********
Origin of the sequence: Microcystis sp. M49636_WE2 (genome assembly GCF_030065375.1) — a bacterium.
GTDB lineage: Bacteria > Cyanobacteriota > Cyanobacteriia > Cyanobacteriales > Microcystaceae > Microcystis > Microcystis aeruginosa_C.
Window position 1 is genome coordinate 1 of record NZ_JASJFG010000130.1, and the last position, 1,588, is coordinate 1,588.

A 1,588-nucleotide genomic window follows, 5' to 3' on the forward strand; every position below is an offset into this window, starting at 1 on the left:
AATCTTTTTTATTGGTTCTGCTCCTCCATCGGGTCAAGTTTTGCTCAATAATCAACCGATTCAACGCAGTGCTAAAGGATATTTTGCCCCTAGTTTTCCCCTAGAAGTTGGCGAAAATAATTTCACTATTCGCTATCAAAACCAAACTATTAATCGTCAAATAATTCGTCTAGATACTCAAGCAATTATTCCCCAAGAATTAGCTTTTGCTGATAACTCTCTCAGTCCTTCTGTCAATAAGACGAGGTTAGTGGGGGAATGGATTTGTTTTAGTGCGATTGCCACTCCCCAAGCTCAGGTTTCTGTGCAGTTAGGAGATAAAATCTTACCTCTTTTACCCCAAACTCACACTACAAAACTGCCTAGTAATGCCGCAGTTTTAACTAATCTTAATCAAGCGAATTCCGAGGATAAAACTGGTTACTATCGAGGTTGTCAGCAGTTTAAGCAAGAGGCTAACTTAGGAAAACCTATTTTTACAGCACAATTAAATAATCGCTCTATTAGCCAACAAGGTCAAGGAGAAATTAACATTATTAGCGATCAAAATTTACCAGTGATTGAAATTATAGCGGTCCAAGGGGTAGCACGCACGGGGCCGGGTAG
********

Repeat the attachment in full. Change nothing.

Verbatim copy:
Origin of the sequence: Microcystis sp. M49636_WE2 (genome assembly GCF_030065375.1) — a bacterium.
GTDB lineage: Bacteria > Cyanobacteriota > Cyanobacteriia > Cyanobacteriales > Microcystaceae > Microcystis > Microcystis aeruginosa_C.
Window position 1 is genome coordinate 1 of record NZ_JASJFG010000130.1, and the last position, 1,588, is coordinate 1,588.

A 1,588-nucleotide genomic window follows, 5' to 3' on the forward strand; every position below is an offset into this window, starting at 1 on the left:
AATCTTTTTTATTGGTTCTGCTCCTCCATCGGGTCAAGTTTTGCTCAATAATCAACCGATTCAACGCAGTGCTAAAGGATATTTTGCCCCTAGTTTTCCCCTAGAAGTTGGCGAAAATAATTTCACTATTCGCTATCAAAACCAAACTATTAATCGTCAAATAATTCGTCTAGATACTCAAGCAATTATTCCCCAAGAATTAGCTTTTGCTGATAACTCTCTCAGTCCTTCTGTCAATAAGACGAGGTTAGTGGGGGAATGGATTTGTTTTAGTGCGATTGCCACTCCCCAAGCTCAGGTTTCTGTGCAGTTAGGAGATAAAATCTTACCTCTTTTACCCCAAACTCACACTACAAAACTGCCTAGTAATGCCGCAGTTTTAACTAATCTTAATCAAGCGAATTCCGAGGATAAAACTGGTTACTATCGAGGTTGTCAGCAGTTTAAGCAAGAGGCTAACTTAGGAAAACCTATTTTTACAGCACAATTAAATAATCGCTCTATTAGCCAACAAGGTCAAGGAGAAATTAACATTATTAGCGATCAAAATTTACCAGTGATTGAAATTATAGCGGTCCAAGGGGTAGCACGCACGGGGCCGGGTAG